"I know exactly how each dog arrived at my shelter, I know their names, personalities," says Pesic as he patted one of his charges.

It all started when Pesic, out of work like around 17 percent of Serbians, came upon four abandoned puppies in woods near his home.

The discovery changed his life dramatically, setting him on a path to becoming an advocate for stray dogs and opening a shelter in Nis in southern Serbia.

Today it is home for more than 450 animals, but Pesic may soon have to move his canine horde as the city wants him to find a new location.

When the 45-year-old walks into the shelter, set on a piece of land near the centre of town, hundreds of mongrels of all sizes and colours run to him barking happily in greeting.

The refuge is located at a former equestrian club stable that Pesic got rent-free from the owner back in 2010 where the dogs can be outside all day long.

"It is only when night falls that we put them in their cages. They are happy this way," he tells AFP, adding that all the dogs have been vaccinated, sterilised and have microchips.

There are 280,000 registered dogs in the Balkan country, but veterinary authorities say it is practically impossible to determine the exact number of stray canines, many being pets abandoned by their owners in hard economic times.

 

 
Questions persist about sexual effects of baldness drug
Written by Administrator   
Thursday, 02 April 2015 19:34

 

 

A review of 34 clinical trials on a popular drug to treat hair loss in men found that none of the studies adequately reported on sexual side effects, researchers said.

The findings raise serious questions about whether the drug -- known as finasteride and marketed as Propecia and Proscar, among other names -- is safe, said the report by scientists at Northwestern University, published in the Journal of the American Medical Association (JAMA) Dermatology on Wednesday.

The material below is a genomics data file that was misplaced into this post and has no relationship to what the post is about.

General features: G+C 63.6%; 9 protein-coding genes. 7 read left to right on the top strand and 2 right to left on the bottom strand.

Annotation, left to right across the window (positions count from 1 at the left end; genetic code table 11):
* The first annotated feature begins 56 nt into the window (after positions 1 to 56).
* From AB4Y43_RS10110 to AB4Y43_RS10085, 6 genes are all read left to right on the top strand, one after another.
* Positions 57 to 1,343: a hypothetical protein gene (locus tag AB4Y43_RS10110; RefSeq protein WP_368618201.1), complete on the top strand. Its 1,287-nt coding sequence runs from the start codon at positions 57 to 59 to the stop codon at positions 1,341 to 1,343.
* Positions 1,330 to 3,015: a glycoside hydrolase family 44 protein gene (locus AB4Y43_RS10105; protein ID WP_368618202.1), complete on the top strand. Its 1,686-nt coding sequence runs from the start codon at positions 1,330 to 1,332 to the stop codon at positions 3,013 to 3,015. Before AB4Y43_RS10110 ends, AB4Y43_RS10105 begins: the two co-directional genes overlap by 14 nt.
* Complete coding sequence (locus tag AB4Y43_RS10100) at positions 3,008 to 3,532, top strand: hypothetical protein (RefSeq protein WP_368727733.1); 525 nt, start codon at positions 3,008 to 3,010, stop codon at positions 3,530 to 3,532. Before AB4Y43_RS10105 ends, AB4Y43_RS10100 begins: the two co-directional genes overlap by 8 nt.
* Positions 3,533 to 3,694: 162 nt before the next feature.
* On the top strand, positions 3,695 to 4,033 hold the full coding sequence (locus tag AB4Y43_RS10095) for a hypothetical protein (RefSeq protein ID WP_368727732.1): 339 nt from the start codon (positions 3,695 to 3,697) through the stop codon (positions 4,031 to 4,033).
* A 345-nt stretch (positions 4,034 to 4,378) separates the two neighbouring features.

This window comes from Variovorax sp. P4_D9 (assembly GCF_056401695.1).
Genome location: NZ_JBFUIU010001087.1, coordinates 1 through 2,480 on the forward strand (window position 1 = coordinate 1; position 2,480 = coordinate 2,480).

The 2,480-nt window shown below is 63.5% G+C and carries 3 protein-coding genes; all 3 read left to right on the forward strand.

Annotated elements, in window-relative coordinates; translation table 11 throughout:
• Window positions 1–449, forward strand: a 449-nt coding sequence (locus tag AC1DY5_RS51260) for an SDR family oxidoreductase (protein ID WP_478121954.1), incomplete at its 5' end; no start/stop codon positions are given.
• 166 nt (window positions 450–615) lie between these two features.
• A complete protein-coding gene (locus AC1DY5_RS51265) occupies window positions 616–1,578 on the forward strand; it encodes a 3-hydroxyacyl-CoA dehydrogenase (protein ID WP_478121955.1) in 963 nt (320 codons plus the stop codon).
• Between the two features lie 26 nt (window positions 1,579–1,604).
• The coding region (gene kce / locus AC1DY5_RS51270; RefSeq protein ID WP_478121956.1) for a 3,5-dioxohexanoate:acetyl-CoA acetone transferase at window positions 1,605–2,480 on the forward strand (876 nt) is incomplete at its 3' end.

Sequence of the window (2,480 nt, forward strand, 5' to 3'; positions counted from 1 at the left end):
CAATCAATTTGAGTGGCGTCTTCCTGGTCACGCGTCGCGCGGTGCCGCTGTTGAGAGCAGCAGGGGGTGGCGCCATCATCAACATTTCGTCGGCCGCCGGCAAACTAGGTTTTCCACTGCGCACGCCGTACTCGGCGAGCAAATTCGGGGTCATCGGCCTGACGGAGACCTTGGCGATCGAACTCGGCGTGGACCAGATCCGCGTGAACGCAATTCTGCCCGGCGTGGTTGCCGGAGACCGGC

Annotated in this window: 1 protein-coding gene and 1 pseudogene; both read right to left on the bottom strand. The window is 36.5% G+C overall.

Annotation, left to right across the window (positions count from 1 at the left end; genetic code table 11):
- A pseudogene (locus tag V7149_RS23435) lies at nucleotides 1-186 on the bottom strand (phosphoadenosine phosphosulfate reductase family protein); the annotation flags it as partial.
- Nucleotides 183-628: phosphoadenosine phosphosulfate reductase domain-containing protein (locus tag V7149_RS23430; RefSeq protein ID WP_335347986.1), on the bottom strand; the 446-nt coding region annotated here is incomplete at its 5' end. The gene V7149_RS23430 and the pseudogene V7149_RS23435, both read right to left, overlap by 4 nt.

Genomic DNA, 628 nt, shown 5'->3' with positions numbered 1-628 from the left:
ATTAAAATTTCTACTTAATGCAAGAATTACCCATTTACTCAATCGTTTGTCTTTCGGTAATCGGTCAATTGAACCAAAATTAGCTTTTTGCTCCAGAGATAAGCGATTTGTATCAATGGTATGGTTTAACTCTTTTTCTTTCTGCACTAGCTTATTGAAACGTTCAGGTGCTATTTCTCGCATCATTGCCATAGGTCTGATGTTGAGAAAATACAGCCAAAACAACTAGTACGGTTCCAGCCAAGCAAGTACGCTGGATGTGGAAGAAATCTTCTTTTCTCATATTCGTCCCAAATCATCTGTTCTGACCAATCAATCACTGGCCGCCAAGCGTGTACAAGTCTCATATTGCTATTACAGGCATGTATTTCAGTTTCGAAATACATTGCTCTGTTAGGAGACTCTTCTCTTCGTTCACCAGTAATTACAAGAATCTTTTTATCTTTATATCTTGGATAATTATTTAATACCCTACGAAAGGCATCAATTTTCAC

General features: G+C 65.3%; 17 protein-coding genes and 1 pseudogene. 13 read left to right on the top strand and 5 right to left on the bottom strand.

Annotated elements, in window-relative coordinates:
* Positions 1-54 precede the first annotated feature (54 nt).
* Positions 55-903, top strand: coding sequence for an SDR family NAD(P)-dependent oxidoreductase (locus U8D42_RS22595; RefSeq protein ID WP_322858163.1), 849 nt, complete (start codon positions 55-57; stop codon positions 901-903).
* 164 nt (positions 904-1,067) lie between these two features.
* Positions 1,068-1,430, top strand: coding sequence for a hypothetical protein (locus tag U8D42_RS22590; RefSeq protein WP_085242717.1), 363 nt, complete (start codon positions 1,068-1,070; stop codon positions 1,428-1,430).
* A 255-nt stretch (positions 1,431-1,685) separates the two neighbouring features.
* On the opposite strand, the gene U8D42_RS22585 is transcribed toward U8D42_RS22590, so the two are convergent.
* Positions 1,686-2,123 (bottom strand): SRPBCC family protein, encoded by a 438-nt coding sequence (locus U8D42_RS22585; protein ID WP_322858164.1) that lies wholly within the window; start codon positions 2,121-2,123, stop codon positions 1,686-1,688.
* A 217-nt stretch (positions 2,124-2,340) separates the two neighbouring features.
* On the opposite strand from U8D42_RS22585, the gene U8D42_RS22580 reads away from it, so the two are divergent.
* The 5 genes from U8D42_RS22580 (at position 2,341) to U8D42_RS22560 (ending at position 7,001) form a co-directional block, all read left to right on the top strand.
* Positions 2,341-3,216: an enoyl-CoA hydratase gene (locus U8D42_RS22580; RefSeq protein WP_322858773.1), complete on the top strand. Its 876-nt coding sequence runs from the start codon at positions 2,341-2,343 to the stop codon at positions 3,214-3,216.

The drug, approved in 1992, works by interfering with testosterone, and the pharmaceutical giant Merck lists decreased sex drive, impotence and problems with ejaculation among its common side effects.

 

- Key questions unanswered -

 

However, the study in JAMA said these side effects have not been properly studied.

"Not one of the 34 published clinical trial reports provided adequate information about the severity, frequency or reversibility of sexual adverse effects," said the study.

That has left key questions unanswered, such as the actual risk of developing sexual side effects, how long they may last, how severe they may be and whether sexual function may return to normal if the drug is stopped, the researchers said.

Most published studies on the duration of drug safety were one year or less, but about a third of men took the drug for more than a year.

"People who take or prescribe the drug assume it's safe, but there is insufficient information to make that judgment," said lead study author Steven Belknap, research assistant professor of dermatology and general internal medicine at Northwestern University Feinberg School of Medicine.

He pointed to several questions raised by the study's findings, including the lack of adequate information about the severity and frequency of sexual toxicity.

"Was this information obtained but then not included in published articles? Or, were these clinical trials performed in a way that simply didn't capture this essential information?" Belknap asked.

 

 
Cartoonist Lars Vilks in first public appearance since Copenhagen attacks
Written by Administrator   
Monday, 16 March 2015 18:30

 

Swedish cartoonist Lars Vilks on Saturday made his first public appearance in Copenhagen after surviving an attack last month in the Danish capital, local media reported.

The 68-year-old cartoonist, who whipped up an outcry across the Muslim world with his 2007 sketch of the Prophet Mohammed as a dog, had lived in a secret location since the February 14 attempt on his life.

A Dane of Palestinian origin had fired a series of shots at a Copenhagen cultural centre that was hosting a debate on free speech attended by the cartoonist, killing a filmmaker.

The gunman later shot dead a Jewish man outside a synagogue before he was killed by police.

On Saturday, Vilks emerged in public to receive a prize awarded by a Danish association promoting free speech called Trykkefrihedsselskabet.

The ceremony was held under tight police surveillance at the Christianborg Castle, which also houses the parliament and other Danish institutions, Danish news agency Ritzau reported.